In part 4 of the Chromebooks series, I discuss their capabilities with regard to modern touch-based user interfaces and the support for cloud applications.

There is no doubt about it. The lack of control over automatic updates and no support of data backups are severe disadvantages of Chromebooks for businesses. However, more important for the success of Chromebooks will be their usability and their abilities regarding cloud computing.

6. User interface ^

Just like Microsoft, Google was obviously caught napping by the success of the iPad. Chrome OS was already in the making, and there was no way to adapt the OS in a reasonable time for tablets. The only difference is that Microsoft is working feverishly to improve Windows's touch capabilities, whereas Google has no plans for tablet support.

The fact that Google was reluctant at first to offer Android for tablets indicates that the company is quite aware of the fact that the rise of these "other new kind of computers" jeopardizes the success of the Chromebooks. Why should you buy a Chromebook if you can get a cool Android tablet for the same price, with all the features of a Chromebook plus myriad Android apps and a nice touch interface? Steve Ballmer is constantly mocking Google that their strategy with two operating systems is flawed, and he is right.

It would have made much more sense to just dump Chrome OS and offer an enhanced version of Android for netbooks and notebooks. By nature, it will be difficult to adapt Chrome OS for tablets simply because web apps are not made for touch. Thus Chrome OS faces exactly the same problem as Windows: Google's new kind of computer has a hopelessly outdated user interface. Even if a new version offers support for touch, it will take too long until the whole ecosystem adopts the changes. Since Microsoft has much more control over Windows than Google has over the Open Web, it will be easier for Redmond to convince partners to introduce touch capabilities in their applications.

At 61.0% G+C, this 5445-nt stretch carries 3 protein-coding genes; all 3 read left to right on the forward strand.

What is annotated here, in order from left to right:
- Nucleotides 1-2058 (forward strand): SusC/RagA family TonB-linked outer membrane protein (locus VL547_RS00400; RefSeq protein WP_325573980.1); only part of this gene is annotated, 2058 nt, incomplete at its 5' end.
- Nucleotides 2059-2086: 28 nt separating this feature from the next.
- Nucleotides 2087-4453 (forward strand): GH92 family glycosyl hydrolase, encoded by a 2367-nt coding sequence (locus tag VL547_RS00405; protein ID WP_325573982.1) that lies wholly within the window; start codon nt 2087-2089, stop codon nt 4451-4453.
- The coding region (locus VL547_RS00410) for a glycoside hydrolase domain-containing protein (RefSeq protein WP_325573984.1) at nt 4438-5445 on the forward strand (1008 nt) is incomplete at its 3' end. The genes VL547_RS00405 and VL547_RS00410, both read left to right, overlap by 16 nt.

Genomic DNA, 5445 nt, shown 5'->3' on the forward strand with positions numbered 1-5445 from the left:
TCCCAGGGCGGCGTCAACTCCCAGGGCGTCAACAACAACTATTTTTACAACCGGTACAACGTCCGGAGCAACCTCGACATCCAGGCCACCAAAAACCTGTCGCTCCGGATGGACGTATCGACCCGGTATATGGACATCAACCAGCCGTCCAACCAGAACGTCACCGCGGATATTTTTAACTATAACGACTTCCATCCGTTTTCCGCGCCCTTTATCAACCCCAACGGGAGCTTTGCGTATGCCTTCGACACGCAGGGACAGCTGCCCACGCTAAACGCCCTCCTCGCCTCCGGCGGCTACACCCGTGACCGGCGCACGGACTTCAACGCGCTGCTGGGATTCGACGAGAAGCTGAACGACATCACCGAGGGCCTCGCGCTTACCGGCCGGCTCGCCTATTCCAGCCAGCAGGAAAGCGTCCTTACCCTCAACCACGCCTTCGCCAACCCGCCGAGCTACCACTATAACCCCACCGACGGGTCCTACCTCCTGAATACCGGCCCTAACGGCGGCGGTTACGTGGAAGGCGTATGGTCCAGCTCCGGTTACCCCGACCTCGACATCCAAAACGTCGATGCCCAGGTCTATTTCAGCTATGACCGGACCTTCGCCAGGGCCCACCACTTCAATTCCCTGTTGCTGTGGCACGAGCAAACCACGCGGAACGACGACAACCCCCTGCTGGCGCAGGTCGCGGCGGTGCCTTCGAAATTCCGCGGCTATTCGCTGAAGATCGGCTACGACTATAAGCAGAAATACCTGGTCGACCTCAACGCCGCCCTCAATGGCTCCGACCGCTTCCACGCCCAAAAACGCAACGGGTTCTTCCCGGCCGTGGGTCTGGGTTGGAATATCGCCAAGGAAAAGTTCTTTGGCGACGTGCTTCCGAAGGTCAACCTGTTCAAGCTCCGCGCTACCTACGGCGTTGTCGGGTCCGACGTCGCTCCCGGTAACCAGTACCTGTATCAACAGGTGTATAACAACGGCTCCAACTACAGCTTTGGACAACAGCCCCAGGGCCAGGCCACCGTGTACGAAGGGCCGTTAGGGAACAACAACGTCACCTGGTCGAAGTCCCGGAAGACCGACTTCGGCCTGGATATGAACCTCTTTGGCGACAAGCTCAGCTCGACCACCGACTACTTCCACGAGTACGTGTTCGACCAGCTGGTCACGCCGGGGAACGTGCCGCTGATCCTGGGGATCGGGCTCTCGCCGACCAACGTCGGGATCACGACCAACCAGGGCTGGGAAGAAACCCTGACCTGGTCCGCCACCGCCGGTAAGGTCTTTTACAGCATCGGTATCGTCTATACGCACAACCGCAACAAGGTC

7. Cloud support ^

The funny thing is that Google announced "a new kind of computer" a few days ago, whereas Apple has already demonstrated for more than a year how the new kind of computer really looks like. The truth is that web apps stand for an outdated technology that will be replaced by what I would call cloud apps—that is, locally running applications with a rich and modern user interfaces with back ends in the cloud for data storage, collaboration, and other typical server functions.

Many people talking about the cloud mistakenly equate the cloud with web applications and web services. However, cloud technology is not dependent on the web. You can have web apps without cloud technology, and you can use cloud technology without using web technology.

There is really nothing about the web that makes it the preferable platform for the cloud. Modern operating systems such as iOS or Android demonstrate this very well. In most cases, it makes much more sense for a cloud provider to create a special locally running app as a front end for their cloud service than to use an old-fashioned web interface that only works on machines with certain screen sizes. If the underlying operating system provides cloud APIs, you can create much more powerful cloud apps than with an ugly and sluggish web interface.

The best way to understand the difference between web and cloud apps is to compare Google Apps with Office 365. The difference regarding the capabilities between these two cloud-based applications couldn't be bigger. Just like any other cloud app, Office 365 can be accessed anytime, anywhere. You have powerful collaboration features that are only possible with a rich Windows-based user interface of Office 2010.